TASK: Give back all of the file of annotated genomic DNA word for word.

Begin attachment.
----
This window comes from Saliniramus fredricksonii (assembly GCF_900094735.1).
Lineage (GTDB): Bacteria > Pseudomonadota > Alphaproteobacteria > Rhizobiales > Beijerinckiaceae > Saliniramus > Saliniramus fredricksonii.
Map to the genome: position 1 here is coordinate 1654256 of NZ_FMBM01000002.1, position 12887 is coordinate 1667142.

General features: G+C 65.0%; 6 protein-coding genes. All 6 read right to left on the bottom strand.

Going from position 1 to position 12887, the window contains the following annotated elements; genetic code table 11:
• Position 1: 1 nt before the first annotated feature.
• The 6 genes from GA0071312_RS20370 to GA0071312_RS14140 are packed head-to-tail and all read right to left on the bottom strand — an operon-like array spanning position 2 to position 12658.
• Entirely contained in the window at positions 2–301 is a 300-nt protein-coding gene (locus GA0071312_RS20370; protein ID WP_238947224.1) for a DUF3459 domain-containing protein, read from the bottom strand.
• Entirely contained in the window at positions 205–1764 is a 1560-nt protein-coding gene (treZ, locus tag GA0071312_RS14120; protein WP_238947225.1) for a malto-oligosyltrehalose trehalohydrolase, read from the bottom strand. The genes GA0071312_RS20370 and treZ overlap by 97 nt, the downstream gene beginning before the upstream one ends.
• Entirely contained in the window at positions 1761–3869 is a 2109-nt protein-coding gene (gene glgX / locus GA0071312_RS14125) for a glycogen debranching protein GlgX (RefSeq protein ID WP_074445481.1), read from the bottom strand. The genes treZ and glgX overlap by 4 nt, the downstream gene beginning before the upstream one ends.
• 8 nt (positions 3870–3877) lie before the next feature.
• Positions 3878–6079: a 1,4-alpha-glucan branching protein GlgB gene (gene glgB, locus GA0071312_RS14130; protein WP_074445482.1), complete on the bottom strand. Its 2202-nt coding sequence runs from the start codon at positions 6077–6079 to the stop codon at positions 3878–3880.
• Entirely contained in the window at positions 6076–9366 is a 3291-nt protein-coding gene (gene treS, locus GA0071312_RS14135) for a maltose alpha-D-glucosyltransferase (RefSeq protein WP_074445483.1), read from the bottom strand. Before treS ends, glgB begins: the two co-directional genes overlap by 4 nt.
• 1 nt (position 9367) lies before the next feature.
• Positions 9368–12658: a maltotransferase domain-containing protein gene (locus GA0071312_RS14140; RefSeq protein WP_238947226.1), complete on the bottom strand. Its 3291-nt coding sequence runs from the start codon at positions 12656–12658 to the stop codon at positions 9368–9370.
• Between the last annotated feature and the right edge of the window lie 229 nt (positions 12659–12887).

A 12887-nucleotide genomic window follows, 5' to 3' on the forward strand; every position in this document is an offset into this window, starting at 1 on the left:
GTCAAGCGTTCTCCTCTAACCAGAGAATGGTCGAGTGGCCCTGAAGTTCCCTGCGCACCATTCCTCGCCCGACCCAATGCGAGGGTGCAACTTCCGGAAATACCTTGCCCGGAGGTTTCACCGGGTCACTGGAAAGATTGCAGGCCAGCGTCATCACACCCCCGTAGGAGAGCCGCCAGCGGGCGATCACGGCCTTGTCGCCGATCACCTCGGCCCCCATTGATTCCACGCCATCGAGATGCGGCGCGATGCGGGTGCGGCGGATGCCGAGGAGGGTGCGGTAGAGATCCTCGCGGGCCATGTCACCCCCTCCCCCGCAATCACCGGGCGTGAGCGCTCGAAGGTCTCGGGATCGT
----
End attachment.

This window comes from Saliniramus fredricksonii (assembly GCF_900094735.1).
Lineage (GTDB): Bacteria > Pseudomonadota > Alphaproteobacteria > Rhizobiales > Beijerinckiaceae > Saliniramus > Saliniramus fredricksonii.
Map to the genome: position 1 here is coordinate 1654256 of NZ_FMBM01000002.1, position 12887 is coordinate 1667142.

General features: G+C 65.0%; 6 protein-coding genes. All 6 read right to left on the bottom strand.

Going from position 1 to position 12887, the window contains the following annotated elements; genetic code table 11:
• Position 1: 1 nt before the first annotated feature.
• The 6 genes from GA0071312_RS20370 to GA0071312_RS14140 are packed head-to-tail and all read right to left on the bottom strand — an operon-like array spanning position 2 to position 12658.
• Entirely contained in the window at positions 2–301 is a 300-nt protein-coding gene (locus GA0071312_RS20370; protein ID WP_238947224.1) for a DUF3459 domain-containing protein, read from the bottom strand.
• Entirely contained in the window at positions 205–1764 is a 1560-nt protein-coding gene (treZ, locus tag GA0071312_RS14120; protein WP_238947225.1) for a malto-oligosyltrehalose trehalohydrolase, read from the bottom strand. The genes GA0071312_RS20370 and treZ overlap by 97 nt, the downstream gene beginning before the upstream one ends.
• Entirely contained in the window at positions 1761–3869 is a 2109-nt protein-coding gene (gene glgX / locus GA0071312_RS14125) for a glycogen debranching protein GlgX (RefSeq protein ID WP_074445481.1), read from the bottom strand. The genes treZ and glgX overlap by 4 nt, the downstream gene beginning before the upstream one ends.
• 8 nt (positions 3870–3877) lie before the next feature.
• Positions 3878–6079: a 1,4-alpha-glucan branching protein GlgB gene (gene glgB, locus GA0071312_RS14130; protein WP_074445482.1), complete on the bottom strand. Its 2202-nt coding sequence runs from the start codon at positions 6077–6079 to the stop codon at positions 3878–3880.
• Entirely contained in the window at positions 6076–9366 is a 3291-nt protein-coding gene (gene treS, locus GA0071312_RS14135) for a maltose alpha-D-glucosyltransferase (RefSeq protein WP_074445483.1), read from the bottom strand. Before treS ends, glgB begins: the two co-directional genes overlap by 4 nt.
• 1 nt (position 9367) lies before the next feature.
• Positions 9368–12658: a maltotransferase domain-containing protein gene (locus GA0071312_RS14140; RefSeq protein WP_238947226.1), complete on the bottom strand. Its 3291-nt coding sequence runs from the start codon at positions 12656–12658 to the stop codon at positions 9368–9370.
• Between the last annotated feature and the right edge of the window lie 229 nt (positions 12659–12887).

A 12887-nucleotide genomic window follows, 5' to 3' on the forward strand; every position in this document is an offset into this window, starting at 1 on the left:
GTCAAGCGTTCTCCTCTAACCAGAGAATGGTCGAGTGGCCCTGAAGTTCCCTGCGCACCATTCCTCGCCCGACCCAATGCGAGGGTGCAACTTCCGGAAATACCTTGCCCGGAGGTTTCACCGGGTCACTGGAAAGATTGCAGGCCAGCGTCATCACACCCCCGTAGGAGAGCCGCCAGCGGGCGATCACGGCCTTGTCGCCGATCACCTCGGCCCCCATTGATTCCACGCCATCGAGATGCGGCGCGATGCGGGTGCGGCGGATGCCGAGGAGGGTGCGGTAGAGATCCTCGCGGGCCATGTCACCCCCTCCCCCGCAATCACCGGGCGTGAGCGCTCGAAGGTCTCGGGATCGT